.....Which brings me to one of my deepest problems with the fandom: being expected to listen and believe people who are dead wrong simply because they are well respected in the fan community. Many of the truths told about the airing of He-Man and the Masters of the Universe and, to a lesser extent, She-Ra: Princess of Power, are just plain wrong, and are shaped by the prism of someone who grew up in England, as opposed to the US. This comes across as particularly comical since the English airings of both shows were wildly different than the American airings. While Filmation had to sell the two shows individually to stations across the country (which is part of the reason why I never even had a chance to see She-Ra until the '90s, as the show was not picked up by He-Man's Vermont station, WVNY), He-Man and She-Ra's first season aired on ITV, which was at the time one of two commercial networks in the UK (the other, Channel 4, launched in 1982 and had the coverage issues that Fox would later suffer in its early days in the US). Furthermore, the shows did not air daily, and were heavily edited to fit a 20 minute time slot. Other than the first six episodes (which were released on home video), She-Ra's second season wasn't seen in the UK until the '90s.
.....Among the nuggets of misinformation out there are that He-Man was seen in the UK first: this is wrong, as The Greatest Adventures of All was screened in July of 1983 at Grauman's Chinese Theater (then known as Mann's Chinese Theater), and RCA/Columbia's first VHS and Beta cassettes were released in August. Another doozy is that He-Man consists of two seasons. While technically true (as the show was commissioned in blocks of 65 episodes), this is also false, as evidenced by the 1984-85 season preview film, Skeletor's Revenge. He-Man's pitch at the end of the movie specifically states that viewers should watch out for 32 new episodes (and it even references that older episodes will be rerun). Granted, there are 33 episodes that carry a 1984 copyright date, but the references to Kobra Khan, Webstor, Whiplash, Buzz-Off, Mekaneck, and Fisto clearly identify the film as a product of 1984. Two other clues support this: the so-called "1985 episodes of Season 2" feature music from She-Ra to go along with the cameo by the Sword of Protection and soldiers of the Evil Horde in "Origin of the Sorceress", and the 1985 copyright dates themselves. As Filmation was extremely careful about copyright reporting on the episodes themselves (likely because Lou Scheimer took notice of the sad fate that befell fellow Pittsburgh native George Romero when Night of the Living Dead's late re-titling cost the film its copyrighted status), so it's highly unlikely that any episode of a show the studio made would bear an incorrect copyright date. Furthermore, the scripts for these 1985 episodes included in DVD releases have revision dates extending far enough into 1985 to ensure that there are really three seasons of He-Man and the Masters of the Universe.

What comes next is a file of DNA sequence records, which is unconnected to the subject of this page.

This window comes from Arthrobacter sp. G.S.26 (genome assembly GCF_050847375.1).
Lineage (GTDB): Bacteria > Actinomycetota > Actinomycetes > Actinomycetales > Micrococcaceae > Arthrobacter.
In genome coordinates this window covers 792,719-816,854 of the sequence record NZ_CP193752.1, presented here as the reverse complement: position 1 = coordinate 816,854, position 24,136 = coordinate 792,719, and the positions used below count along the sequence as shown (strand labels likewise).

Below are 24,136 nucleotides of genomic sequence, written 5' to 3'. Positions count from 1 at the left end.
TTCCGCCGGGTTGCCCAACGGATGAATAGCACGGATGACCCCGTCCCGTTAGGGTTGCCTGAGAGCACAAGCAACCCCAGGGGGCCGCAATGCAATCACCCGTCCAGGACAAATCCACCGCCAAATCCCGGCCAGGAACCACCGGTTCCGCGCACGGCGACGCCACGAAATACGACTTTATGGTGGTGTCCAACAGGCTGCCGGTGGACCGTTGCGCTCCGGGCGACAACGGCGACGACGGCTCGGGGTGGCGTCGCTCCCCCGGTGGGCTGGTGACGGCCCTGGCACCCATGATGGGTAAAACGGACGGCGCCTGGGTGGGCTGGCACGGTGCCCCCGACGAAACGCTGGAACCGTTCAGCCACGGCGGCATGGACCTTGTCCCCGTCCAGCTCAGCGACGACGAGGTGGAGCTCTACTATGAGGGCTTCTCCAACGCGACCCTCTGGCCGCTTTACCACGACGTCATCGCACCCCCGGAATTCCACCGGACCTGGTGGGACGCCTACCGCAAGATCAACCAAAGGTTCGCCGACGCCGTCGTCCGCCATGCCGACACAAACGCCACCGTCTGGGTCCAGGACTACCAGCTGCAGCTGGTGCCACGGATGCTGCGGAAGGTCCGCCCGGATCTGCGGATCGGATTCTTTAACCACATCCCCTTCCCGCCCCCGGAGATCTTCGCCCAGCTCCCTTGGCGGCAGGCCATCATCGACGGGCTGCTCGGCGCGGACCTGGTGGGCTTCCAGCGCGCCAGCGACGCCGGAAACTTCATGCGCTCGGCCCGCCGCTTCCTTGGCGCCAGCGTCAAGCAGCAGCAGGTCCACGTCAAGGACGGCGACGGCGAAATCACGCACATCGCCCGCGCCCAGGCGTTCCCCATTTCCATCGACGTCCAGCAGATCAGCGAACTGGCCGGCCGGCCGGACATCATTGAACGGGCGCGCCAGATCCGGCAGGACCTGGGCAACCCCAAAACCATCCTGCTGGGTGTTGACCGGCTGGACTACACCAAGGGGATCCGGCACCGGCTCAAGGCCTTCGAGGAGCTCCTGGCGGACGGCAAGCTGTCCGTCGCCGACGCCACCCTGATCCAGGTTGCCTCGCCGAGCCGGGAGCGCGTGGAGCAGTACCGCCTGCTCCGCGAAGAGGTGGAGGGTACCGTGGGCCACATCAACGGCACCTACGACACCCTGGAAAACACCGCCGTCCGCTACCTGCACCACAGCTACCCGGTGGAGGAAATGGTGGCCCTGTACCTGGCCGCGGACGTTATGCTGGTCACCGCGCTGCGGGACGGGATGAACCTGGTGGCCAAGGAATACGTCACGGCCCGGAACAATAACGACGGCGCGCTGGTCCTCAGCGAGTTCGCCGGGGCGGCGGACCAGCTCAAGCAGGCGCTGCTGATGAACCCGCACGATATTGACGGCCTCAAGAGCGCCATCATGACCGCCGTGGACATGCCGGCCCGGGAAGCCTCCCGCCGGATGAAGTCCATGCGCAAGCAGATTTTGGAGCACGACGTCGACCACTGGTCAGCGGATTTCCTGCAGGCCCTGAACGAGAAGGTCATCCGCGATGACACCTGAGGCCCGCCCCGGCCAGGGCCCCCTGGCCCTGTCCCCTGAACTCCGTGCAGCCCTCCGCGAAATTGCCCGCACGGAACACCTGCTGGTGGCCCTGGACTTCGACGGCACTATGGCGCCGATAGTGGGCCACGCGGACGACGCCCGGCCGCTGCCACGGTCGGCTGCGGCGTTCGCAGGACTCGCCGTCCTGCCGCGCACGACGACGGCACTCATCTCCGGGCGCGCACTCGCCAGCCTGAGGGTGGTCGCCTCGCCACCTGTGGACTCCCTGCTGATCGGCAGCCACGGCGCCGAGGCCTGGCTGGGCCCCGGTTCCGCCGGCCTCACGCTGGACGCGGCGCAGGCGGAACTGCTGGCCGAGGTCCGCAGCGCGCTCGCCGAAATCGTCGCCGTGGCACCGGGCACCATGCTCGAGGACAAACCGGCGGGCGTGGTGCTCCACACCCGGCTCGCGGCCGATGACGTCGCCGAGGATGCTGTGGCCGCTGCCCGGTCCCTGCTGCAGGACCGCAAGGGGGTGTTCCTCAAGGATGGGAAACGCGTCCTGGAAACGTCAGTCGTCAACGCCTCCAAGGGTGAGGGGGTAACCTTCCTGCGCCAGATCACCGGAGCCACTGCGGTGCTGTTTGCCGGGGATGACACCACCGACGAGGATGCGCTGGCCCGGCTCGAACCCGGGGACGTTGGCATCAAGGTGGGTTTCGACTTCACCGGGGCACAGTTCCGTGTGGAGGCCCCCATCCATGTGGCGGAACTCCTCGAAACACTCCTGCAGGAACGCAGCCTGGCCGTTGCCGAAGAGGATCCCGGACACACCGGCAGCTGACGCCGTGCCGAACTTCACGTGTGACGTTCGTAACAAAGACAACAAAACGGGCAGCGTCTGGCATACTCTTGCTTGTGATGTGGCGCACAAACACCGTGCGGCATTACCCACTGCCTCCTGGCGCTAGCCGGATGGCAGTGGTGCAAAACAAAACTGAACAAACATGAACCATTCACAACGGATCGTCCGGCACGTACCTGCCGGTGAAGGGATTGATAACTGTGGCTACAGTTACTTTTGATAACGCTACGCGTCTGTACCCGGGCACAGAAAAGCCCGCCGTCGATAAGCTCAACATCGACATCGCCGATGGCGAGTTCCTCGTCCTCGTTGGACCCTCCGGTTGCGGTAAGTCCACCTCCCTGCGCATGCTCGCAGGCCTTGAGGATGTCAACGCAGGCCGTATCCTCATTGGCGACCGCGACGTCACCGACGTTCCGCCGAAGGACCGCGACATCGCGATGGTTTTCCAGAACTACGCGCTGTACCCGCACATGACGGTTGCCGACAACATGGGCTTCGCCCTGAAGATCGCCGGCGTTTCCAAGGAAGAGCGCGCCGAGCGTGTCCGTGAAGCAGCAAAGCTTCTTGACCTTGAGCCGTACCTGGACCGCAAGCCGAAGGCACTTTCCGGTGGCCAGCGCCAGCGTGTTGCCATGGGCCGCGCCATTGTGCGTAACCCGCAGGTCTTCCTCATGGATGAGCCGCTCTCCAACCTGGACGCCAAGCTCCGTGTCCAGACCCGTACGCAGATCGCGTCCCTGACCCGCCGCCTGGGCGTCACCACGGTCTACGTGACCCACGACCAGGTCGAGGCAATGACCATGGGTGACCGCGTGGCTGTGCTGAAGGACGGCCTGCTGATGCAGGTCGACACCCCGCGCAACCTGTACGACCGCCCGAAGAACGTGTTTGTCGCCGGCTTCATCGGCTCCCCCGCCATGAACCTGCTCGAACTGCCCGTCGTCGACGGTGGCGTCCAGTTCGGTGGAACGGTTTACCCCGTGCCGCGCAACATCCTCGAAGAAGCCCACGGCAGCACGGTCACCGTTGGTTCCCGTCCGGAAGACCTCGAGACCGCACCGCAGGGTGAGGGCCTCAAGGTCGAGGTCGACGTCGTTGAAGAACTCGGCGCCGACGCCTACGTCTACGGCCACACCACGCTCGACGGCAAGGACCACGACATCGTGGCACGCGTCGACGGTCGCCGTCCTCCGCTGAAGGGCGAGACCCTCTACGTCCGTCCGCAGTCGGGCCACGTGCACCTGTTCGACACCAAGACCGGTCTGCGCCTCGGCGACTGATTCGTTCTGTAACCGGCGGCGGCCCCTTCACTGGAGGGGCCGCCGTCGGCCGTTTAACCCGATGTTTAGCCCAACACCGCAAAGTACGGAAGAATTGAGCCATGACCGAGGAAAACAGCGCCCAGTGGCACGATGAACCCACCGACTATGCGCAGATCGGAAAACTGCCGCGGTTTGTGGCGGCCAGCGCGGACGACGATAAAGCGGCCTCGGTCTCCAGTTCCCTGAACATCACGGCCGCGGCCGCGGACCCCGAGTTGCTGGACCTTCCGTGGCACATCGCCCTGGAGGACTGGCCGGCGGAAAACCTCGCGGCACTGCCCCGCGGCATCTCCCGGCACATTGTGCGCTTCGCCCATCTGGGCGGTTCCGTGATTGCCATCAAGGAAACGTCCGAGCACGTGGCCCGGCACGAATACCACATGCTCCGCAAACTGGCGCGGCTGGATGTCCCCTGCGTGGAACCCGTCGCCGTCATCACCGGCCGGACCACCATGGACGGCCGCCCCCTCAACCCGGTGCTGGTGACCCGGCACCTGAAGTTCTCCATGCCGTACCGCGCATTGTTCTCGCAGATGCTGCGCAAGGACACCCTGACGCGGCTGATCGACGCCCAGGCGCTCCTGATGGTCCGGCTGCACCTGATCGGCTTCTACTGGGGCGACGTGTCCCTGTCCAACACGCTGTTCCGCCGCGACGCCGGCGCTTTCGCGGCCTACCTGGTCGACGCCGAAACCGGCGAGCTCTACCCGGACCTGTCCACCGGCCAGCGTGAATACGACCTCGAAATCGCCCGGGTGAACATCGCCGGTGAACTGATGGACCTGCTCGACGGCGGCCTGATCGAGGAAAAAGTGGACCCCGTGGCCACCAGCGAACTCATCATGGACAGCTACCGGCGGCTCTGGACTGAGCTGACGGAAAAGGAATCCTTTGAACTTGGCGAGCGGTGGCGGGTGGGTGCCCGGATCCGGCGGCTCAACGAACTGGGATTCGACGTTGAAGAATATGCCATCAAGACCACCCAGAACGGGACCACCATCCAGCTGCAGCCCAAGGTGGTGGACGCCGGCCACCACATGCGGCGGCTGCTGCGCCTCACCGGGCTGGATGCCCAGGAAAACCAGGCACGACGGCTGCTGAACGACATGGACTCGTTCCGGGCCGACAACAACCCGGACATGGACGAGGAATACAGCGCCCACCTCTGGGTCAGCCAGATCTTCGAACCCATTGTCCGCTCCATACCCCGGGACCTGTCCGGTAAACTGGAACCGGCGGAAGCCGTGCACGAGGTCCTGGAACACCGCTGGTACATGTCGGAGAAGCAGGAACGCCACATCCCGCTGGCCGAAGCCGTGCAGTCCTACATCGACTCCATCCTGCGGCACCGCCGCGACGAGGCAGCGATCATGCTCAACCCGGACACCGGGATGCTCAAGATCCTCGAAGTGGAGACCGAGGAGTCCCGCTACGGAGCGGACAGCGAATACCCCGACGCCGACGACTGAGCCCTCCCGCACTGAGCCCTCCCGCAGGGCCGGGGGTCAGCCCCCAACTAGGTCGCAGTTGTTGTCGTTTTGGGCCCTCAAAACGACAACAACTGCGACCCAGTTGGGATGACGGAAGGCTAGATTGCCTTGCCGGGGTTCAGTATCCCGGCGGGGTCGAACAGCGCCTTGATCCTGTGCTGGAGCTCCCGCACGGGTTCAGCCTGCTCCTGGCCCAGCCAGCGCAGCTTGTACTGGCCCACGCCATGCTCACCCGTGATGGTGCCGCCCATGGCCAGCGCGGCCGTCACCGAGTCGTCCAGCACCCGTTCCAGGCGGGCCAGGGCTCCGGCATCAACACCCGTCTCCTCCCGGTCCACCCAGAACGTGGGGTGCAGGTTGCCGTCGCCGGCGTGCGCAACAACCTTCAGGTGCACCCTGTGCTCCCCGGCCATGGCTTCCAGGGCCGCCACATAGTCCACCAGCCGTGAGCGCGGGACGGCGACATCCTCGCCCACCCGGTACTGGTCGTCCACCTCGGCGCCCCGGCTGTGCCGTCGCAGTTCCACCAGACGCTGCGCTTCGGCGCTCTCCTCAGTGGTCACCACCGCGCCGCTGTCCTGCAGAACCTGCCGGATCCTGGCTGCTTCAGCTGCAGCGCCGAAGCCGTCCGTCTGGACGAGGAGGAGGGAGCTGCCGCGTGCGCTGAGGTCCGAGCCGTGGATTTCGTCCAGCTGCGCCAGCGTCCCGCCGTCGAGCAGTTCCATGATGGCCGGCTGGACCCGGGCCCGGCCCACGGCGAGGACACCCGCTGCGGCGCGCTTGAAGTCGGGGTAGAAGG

.....The most distressing bit of misinformation lies in a recent anniversary commentary posted online (the UK anniversary, of course), which included puzzlement over Trap Jaw's Filmation color scheme, as the toy's legs are black with a minimal bit of lime green on each of Trappy's thighs (his attachment arm doesn't even have that luxury). This is not a hard question to answer. Since the beginning of the industry, black-on-black detailing in animation has been something to avoid-it's the source of the white gloves that Mickey Mouse wears, because his hands utterly vanished at certain points of his three gloveless shorts. While color alleviated this with its ability to have detail lines in a variety of colors, the rise of xerography made this impossible until The Rescuers was made. The New Adventures of Zorro was the only Filmation show in 1983 that had taken advantage of this then-new technology, and it was not only more robustly budgeted than He-Man, it was animated in Japan! So, it was a no-brainer that Trap Jaw would have more brightly colored legs, though the magenta may have been as much an issue with Filmation's infamous relationship with the color pink as it is with the color of Trap Jaw's helmet, furry underwear, and jaw. With the unsure realities of broadcasting in the pre-cable days, even colors other than black could have this effect (such the midnight blue color scheme Snake Eyes sported in the earliest produced episodes of G.I. Joe).


.....What I'm getting at is that instead of advancing knowledge of the history of He-Man and She-Ra in all its forms, fandom is engaged in a cult of personality. If you've been a fan for a long time and have a reputation, your agenda is going to exist practically unopposed.....until you piss on someone else with a reputation (and even then, you'll still have oodles of defenders). This simply isn't healthy. And, this editorial probably isn't going to positively change anything. But, when my Facebook feed gets repeated shakedowns for the subscription as the deadline approaches, and I continue to hear about Matty screwups during a year where I got suckered into the sub due to Shadow Weaver (2012's subscription bonus figure) while my pile of unwanted figures grows, I get kind of annoyed. And between the continued crappiness of He-Man and the Masters of the Universe DVDs (particularly in the light of the information that Lou Scheimer has everything-which I've been told includes The Greatest Adventures of All and Skeletor's Revenge) and this frankly embarrassing situation with Emiliano (whose artwork on said DVDs is the best part about them by a country mile), I gotta speak my mind. I shouldn't have to check the Mattycollector message boards monthly to see what's grinding fans' gears (as, obviously, he-man.org has dried up in this area due to reasons stated above), and the line's unofficial Facebook fan page shouldn't be a depressing affair full of bad news (when updated-the person running it has long since tired of the Mattel-caused crap). In fact, all I want are good, unaltered DVDs of the show, and a complete run of these MOTUC toys for the show's characters. Unfortunately, even this simple request seems impossible right now, and that's just sad.

Back to: Editorials
Main Page
- What's New - Cartoons - Videos - Video Variations - Editorials - FAQ - Credits - Links